THE MAD MAN OF PARKLAND by Anerobi Chimezie Lotachi

You can read this publication in PDF format of PAROUSIA Magazine Easter Issue  by following this link



The rumbling that came from his basement had woken the entire block; all the neighbours had always turned their noses at him and wondered when the state housing department would kick him away from the estate and move him to a place where he would not harm anyone or anything again. Even the dogs were weary of this dreadful man.

The fire department had given him a mock trophy for the most fire outbreaks in a month; one rookie had even suggested that  a special water allocation be provided for his house in case of emergency; which was often.

They rushed out to see what ruckus the mad scientist had concocted this time around. They had their expectations; he would run out of the basement with his soot covered laboratory coat and googles over his head, some shards of the test tubes he had been working with in his hair and of course, his annoying cough.

Dr. Michael had been a leading researcher in the field of trans-dimensional reality, his fellow scientists had always seen him as some sort of science driven Jekyll and Hyde. His personality when he worked on his projects was completely different from the timid professor they had known him as.  His was like a rabid dog when his oscilloscope was placed in front of him, calculating waves and taking measurements of dimensional shift; he was truly a genius, aside from the socially deficient side of him.

*                                *                                   *

His eyes were closed, but he could hear the bleating of goats from where he lay.  This smell; it was horrible, and it smelt like dung and he seemed to be sitting on what felt like straw.

“Where am I?”, he asked as he took a quick look around the place; it was a barn.

“How did he get to a barn?”, and this did not look like central Abuja. The air around felt old and musky with the smell of melting iron and fresh bread filling the air.  He realized he was hungry now. The bread smelt tasty, fresh and full of ingredients.

Then, he saw her.

She wore white and her hair was covered; the flow of her gown trailing the dust as she gathered some bottles and flasks.  She seemed to be preparing for something as she expertly filled her baskets with what she had gathered.

He could see the ember of the fire that had been used to bake the bread that had hunted his hungry stomach. The aroma of the bread still lingered around there beckoning him to draw closer.

“Pardon me, Madam”, he said as he approached her and giving her the fright of her life.

He was odd looking; with his finely shaved face and odd clothes.  She had never seen a man who did not have the facial hair; it was a blessing that all men were happy to have and it showed their maturity, but this man had none of it, his face way as smooth as a baby’s bottom.

She was puzzled by this fellow, but there was no time for a proper assessment because she had other pressing matters to attend. She had to hurry; Joanna and Mary were waiting for her. They had agreed to go and clean the Master’s grave with the spices Joanna had bought. He had prophesied three days.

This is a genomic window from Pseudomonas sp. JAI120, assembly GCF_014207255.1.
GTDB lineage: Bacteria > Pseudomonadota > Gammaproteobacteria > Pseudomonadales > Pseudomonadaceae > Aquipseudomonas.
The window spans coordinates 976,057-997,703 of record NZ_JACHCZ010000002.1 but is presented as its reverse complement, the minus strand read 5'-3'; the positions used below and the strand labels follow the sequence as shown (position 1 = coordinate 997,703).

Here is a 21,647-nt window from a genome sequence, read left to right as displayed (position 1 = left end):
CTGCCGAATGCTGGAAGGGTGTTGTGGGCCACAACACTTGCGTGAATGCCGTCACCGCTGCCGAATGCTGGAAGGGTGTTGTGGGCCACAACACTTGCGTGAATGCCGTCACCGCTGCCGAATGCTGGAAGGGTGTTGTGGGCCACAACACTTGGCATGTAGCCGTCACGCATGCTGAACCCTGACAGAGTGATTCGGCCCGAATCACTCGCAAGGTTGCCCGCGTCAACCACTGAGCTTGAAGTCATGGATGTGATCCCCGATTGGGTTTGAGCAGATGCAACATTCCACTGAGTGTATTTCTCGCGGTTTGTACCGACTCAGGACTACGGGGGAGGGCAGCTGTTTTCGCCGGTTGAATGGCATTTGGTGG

“The Master would be raised in three days!” she said with a smile. It was joy and a prayer.

Taking a quick look at the man again, she saw his hunger and remembered the teachings of the rabbi about helping the needy and those who hungered.

“I could spare a few loaves”, she thought to herself as she placed the steamy loaves in his hands and began on her way.

He rushed after her to offer his thanks, it was courteous.

Then things went bizarre; the ground began to shake and rumble, he could not get to her.  She had gone far and the ground was not willing to corporate with him. Trying to maneuver his way, his foot struck a stone and all went black.

*                                *                                   *

“James! James!! Are you OK?”, it was Patty, his rather enthusiastic assistant. He moaned a little as his eyes struggled to open.

He was bleeding and some of the blood had gotten to his coat, His wife would be furious. Then he saw the fire truck, the emergency response vehicles and of course, the strolling eyes of the Parkland Estate residents; the usual routine for when there was a mishap at his lab.

“James, what are you doing with that bread?”, Patty asked as she tried to sit him up.

“A bread? ” he asked with a confused look on his face. And then he remembered the woman and the words she had said to him.

He was not much of a church person but he remembered his mother; she had always rejoiced on Easter day and talked about Christ being risen. He remembered the story; The women and the earthquake, that was the resurrection.

He had seen one of the women who had gone to the tomb of Christ; Awesome.

He was gonna be famous, he had met an important woman in biblical history and experienced Easter first-hand.

And his bonus, he had invented a time machine.

He smiled and gave Patty the bread, things were about to change for them and their work had just begun.

His researcher; he needed them now and of course, a bigger lab.  If he could just stabilize the quantum field and solve the exact trans-molecular manipulations required, he could see it all. History and Truth.






Anerobi, Chimezie Lotachi is a writer of fiction and poetry. He is a recent graduate of Electrical and Electronics Engineering from Federal University of Technology, Minna where he worked with different magazines which includes; Paragon, Portal and Flames. He is also a member of the Association of Nigerian Authors (ANA), Niger State Chapter. He is currently working on a collection of short stories and hopes to be published in future.


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